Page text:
Without a Summer
by Mary Robinette Kowal
Cover Artist: Larry Rostant
Review by Gayle Surrette
Tor Books Hardcover ISBN/ITEM#: 9780765334152
Date: 02 April 2013 List Price $24.99 Amazon US / Amazon UK
In Without a Summer, Mary Robinette Kowal manages to deftly weave a story around events of 1816, such as the Luddite attacks on industrial weaving looms and the agricultural and societal impacts of a year without a summer. While this world is not our own, but an alternate Regency period with magic or glamour, Kowal manages to tie these incidents of our world together with a plot that is not so different from one that would be just as exciting and dangerous if it had taken place in our world without glamour. Fear of the unknown can drive many a plot irregardless of genre.
Jane Ellsworth Vincent and her husband, David Vincent, are now Lord and Lady Vincent since their return from France and their assistance to the Crown during the Battle of Quatre Bras. They are recovering at the Long Parkmeade with Jane's family in the country.
Melody, Jane's younger sister, is depressed. When Jane and Vincent accept a commission to create a glamural for the Baron and Lady Stratton in London, they offer to take Melody with them, to give her a season in London. Jane feels that she can find Melody a husband which will give her sister a situation of her own.
Time doesn't work and Melody is often left alone. Melody is more mature now and fills her time, but all the hours alone do not help her depression. Spending time at the Strattons, Melody meets their son, Alastar O'Brien. When Jane believes that Melody may be falling for Mr. O'Brien, she takes steps to separate them. Meanwhile Jane begins to suspect that Mr. O'Brien may be in a plot of some sort.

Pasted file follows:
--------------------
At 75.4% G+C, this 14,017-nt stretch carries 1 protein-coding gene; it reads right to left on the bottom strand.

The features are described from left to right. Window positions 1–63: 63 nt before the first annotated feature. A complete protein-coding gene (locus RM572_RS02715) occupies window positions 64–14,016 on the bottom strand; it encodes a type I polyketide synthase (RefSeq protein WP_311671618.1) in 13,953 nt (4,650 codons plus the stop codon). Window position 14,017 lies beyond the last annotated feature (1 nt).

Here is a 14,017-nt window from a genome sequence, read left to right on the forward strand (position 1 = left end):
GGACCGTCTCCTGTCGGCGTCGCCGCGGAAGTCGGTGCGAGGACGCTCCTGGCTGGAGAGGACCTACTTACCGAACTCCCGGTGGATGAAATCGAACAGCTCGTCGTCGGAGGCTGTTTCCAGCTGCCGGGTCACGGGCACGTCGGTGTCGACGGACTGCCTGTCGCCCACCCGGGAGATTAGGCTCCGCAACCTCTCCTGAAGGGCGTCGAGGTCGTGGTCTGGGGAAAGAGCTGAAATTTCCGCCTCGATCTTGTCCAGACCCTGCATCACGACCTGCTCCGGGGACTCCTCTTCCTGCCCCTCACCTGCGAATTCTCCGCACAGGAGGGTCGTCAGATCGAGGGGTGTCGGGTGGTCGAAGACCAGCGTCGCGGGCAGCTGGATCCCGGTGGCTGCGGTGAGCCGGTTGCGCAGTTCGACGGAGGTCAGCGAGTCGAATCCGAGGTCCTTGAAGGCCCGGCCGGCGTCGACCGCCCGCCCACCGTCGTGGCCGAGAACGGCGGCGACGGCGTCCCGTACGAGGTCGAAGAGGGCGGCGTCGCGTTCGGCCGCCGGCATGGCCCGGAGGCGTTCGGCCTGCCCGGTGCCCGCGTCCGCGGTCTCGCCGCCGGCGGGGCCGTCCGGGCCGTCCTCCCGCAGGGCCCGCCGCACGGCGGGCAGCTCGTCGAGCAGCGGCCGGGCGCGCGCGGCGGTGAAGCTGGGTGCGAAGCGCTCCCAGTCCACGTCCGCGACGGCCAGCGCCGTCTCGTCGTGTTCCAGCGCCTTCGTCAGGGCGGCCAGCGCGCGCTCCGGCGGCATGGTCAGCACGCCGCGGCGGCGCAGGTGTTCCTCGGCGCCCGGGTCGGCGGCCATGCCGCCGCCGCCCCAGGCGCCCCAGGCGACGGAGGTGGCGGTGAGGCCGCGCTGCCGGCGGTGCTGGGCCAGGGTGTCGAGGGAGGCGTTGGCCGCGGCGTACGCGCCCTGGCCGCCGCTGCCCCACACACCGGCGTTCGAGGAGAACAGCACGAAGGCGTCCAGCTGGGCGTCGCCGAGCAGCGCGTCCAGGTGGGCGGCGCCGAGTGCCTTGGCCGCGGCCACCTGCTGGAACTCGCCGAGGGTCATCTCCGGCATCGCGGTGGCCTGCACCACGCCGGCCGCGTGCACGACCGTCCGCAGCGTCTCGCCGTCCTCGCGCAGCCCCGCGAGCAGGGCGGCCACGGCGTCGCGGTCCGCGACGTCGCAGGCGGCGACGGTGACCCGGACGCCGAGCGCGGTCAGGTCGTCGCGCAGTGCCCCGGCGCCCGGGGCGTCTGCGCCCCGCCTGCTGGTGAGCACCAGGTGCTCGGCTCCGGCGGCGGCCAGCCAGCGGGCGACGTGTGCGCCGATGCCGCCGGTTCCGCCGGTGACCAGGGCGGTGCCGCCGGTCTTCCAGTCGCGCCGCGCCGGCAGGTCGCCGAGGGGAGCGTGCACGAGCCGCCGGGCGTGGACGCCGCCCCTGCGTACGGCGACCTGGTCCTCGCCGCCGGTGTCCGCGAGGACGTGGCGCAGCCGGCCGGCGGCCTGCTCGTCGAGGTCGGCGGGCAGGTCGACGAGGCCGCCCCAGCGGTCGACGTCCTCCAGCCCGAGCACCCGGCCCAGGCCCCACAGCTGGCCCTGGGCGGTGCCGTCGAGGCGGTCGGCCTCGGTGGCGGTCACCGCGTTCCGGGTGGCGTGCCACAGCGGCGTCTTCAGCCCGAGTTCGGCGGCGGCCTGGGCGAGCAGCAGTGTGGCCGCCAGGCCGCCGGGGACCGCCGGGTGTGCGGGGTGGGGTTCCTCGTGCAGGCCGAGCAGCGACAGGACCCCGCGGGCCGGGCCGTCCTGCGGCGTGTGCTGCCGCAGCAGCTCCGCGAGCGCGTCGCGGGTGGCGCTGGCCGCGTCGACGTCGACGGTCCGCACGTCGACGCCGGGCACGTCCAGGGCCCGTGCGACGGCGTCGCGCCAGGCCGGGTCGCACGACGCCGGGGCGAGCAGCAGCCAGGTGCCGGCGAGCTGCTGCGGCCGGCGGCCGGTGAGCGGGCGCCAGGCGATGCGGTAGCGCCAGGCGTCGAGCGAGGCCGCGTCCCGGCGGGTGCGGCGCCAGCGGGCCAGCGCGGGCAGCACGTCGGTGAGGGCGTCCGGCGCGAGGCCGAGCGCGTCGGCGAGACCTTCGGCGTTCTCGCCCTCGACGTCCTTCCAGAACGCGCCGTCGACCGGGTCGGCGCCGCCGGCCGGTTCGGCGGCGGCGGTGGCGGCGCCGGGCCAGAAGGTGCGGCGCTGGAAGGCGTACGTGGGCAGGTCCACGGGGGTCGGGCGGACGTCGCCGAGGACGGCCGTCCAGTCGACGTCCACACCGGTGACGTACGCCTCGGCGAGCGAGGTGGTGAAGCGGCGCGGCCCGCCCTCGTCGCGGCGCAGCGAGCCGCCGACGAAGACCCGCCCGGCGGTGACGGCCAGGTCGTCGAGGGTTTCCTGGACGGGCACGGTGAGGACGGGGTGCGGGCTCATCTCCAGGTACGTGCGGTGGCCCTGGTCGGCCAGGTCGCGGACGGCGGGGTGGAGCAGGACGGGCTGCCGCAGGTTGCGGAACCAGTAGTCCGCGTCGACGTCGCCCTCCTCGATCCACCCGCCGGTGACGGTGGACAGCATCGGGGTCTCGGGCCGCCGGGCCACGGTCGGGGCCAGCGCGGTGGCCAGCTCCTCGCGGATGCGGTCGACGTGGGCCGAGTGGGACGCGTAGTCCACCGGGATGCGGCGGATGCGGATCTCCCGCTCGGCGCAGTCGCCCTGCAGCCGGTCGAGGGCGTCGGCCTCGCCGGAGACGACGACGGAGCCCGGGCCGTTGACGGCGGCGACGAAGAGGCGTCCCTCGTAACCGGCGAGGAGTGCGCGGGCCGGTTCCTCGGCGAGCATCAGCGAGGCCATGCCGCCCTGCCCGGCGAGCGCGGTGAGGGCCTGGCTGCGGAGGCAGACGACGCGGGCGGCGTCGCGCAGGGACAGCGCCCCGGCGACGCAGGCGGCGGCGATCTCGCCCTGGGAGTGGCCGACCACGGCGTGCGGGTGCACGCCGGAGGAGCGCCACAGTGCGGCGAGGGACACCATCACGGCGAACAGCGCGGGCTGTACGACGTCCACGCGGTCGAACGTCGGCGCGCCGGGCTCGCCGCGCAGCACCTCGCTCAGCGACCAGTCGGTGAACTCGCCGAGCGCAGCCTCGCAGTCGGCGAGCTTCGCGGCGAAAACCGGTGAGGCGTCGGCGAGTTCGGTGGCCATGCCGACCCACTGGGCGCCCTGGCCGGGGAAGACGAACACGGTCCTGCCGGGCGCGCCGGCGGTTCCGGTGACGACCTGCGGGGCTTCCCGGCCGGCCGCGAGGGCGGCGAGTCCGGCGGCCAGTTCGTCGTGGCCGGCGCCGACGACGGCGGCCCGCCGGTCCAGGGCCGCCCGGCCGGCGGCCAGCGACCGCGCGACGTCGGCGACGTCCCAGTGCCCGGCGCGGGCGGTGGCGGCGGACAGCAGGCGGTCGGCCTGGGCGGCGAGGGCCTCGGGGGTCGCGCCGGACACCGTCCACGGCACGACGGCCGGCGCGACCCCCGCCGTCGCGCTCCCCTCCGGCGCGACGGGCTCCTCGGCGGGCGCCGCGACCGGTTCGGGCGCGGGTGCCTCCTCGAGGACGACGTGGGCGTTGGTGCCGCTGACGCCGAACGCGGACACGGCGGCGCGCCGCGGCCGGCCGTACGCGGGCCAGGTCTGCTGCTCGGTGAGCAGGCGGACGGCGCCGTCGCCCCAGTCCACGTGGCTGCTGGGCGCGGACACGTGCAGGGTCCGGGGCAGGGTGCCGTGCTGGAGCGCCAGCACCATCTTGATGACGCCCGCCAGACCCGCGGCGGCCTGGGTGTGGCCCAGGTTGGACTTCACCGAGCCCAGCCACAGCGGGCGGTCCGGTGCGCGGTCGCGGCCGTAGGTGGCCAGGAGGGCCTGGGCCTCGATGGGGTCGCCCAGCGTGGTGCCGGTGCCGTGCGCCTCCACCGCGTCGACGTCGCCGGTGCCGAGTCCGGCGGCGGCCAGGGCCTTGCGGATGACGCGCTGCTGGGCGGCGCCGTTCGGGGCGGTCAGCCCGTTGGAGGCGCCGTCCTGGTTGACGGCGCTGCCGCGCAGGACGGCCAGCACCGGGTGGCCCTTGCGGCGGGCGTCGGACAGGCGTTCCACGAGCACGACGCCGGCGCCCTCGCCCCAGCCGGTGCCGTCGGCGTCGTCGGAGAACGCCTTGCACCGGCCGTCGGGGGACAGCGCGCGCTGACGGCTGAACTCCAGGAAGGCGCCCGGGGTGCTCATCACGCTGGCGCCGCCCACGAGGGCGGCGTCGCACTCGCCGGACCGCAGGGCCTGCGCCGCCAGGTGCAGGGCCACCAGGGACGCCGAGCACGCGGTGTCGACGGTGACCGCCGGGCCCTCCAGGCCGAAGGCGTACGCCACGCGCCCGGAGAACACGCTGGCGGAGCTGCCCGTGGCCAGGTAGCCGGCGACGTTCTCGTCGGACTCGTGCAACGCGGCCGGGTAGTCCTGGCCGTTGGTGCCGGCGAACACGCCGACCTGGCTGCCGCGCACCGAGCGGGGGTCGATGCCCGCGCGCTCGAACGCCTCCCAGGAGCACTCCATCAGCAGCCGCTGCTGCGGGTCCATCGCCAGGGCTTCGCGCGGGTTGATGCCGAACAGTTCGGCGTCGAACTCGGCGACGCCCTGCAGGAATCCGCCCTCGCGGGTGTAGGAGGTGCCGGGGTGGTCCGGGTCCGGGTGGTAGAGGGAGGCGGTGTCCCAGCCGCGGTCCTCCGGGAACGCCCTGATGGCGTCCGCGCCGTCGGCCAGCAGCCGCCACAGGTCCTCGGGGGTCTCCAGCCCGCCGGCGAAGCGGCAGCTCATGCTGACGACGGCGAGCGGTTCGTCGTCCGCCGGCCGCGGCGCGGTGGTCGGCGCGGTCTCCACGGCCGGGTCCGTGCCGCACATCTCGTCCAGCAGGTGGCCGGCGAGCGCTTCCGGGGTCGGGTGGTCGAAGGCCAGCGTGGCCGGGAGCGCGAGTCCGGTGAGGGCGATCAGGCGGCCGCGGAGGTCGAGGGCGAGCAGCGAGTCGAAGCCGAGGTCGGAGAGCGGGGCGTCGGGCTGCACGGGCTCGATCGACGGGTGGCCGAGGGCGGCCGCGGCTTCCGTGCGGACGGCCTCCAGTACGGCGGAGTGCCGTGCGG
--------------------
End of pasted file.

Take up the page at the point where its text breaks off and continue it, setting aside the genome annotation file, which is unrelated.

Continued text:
That's the set up, but the real story revolves around family loyalties, prejudices, intolerance, ambition, and a lot of misdirection and misunderstandings. The story builds slowly at first but once all the players are in place the plot moves along a fairly quick pace with a lot of courage, forgiveness -- not to mention twist, surprises, and political intrigue -- to a very satisfying ending for some of the characters.
The story takes place during the Regency period and has a strong flavor of Austen's writings. Fans of Jane Austen will see Mrs. Ellsworth as a near clone of Mrs. Bennet. In Shades of Milk and Honey, Jane and Melody had a relationship similar to Elinor and Marianne Dashwood, though now Melody has matured beyond that characterization.
While the series may resonate with those who are familiar with the works of Jane Austen, and Kowal's stories are definitely in tune with the Regency period, they also speak to the readers of today. When you write about people's lives large and small, their problems are not all that dissimilar to those people face today.